To examine current levels, current correlates of, and changes in long-acting reversible contraceptive (LARC) use, including intrauterine devices and implants, among females aged 15–44 years using contraception between 2008–2010 and 2011–2013 with specific attention to associations between race, income, and age and their LARC use.
We analyzed data from two rounds of the National Survey of Family Growth, nationally representative samples of females aged 15–44 years, consisting of 6,428 females in 2008–2010 and 5,601 females in 2011–2013. We conducted simple and multivariable logistic regression analyses with adjustments for the sampling design to identify demographic characteristics predictive of LARC use and changes in these patterns between the two time periods. In this cross-sectional, descriptive study, our primary outcome of interest was current prevalence of LARC use among all contraceptive users at the time of the interview.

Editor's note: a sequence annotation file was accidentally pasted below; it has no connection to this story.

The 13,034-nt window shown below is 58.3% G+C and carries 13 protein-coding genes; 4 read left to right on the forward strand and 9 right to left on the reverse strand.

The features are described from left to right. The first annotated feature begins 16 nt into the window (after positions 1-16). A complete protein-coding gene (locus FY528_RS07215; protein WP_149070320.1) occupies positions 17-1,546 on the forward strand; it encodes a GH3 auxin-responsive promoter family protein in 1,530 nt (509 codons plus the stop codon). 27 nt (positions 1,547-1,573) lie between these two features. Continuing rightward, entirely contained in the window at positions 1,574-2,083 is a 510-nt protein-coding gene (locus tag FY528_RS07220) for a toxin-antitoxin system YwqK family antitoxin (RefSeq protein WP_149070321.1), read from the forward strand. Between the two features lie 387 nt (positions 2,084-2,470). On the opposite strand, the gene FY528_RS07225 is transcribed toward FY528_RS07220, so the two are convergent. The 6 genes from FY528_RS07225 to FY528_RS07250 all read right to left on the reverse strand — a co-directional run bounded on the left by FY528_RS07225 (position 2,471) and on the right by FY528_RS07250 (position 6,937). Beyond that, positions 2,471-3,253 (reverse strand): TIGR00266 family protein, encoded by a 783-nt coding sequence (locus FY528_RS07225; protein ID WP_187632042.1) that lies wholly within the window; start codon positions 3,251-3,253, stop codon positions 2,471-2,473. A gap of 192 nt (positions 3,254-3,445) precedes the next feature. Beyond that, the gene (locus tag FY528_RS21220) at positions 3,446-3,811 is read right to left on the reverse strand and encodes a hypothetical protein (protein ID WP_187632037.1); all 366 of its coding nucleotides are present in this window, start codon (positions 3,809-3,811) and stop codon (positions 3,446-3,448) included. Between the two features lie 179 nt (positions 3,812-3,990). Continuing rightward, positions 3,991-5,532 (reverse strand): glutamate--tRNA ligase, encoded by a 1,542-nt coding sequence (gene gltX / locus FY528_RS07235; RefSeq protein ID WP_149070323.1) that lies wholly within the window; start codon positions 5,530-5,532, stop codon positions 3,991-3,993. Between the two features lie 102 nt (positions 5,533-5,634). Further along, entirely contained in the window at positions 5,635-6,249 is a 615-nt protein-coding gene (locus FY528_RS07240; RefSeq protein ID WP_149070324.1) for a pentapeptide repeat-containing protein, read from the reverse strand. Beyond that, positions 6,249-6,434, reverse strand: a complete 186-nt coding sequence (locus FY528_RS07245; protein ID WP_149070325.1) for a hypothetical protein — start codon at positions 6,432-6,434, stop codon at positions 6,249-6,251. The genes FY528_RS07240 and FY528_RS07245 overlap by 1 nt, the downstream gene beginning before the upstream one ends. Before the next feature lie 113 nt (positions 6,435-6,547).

The prevalence of LARC use among contracepting U.S. females increased from 8.5% in 2009 to 11.6% in 2012 (P<.01). The most significant increases occurred among Hispanic females (from 8.5% to 15.1%), those with private insurance (7.1–11.1%), those with fewer than two sexual partners in the previous year (9.2–12.4%), and those who were nulliparous (2.1–5.9%) (all P<.01). In multivariable analyses adjusting for key demographic characteristics, the strongest associations with LARC use in 2012 were parity (adjusted odds ratios [ORs] 4.3–5.5) and having a history of stopping non-LARC hormonal use (adjusted OR 1.9). Women aged 35–44 years (adjusted OR 0.3) were less likely to be LARC users than their counterparts (all P<.001). Poverty status was not associated with LARC use. There were no differences in discontinuation of LARC methods resulting from dissatisfaction between minority women and non-Hispanic white women.
During the most recent time period surveyed, use of LARC methods, particularly intrauterine devices, increased almost uniformly across the population of users.
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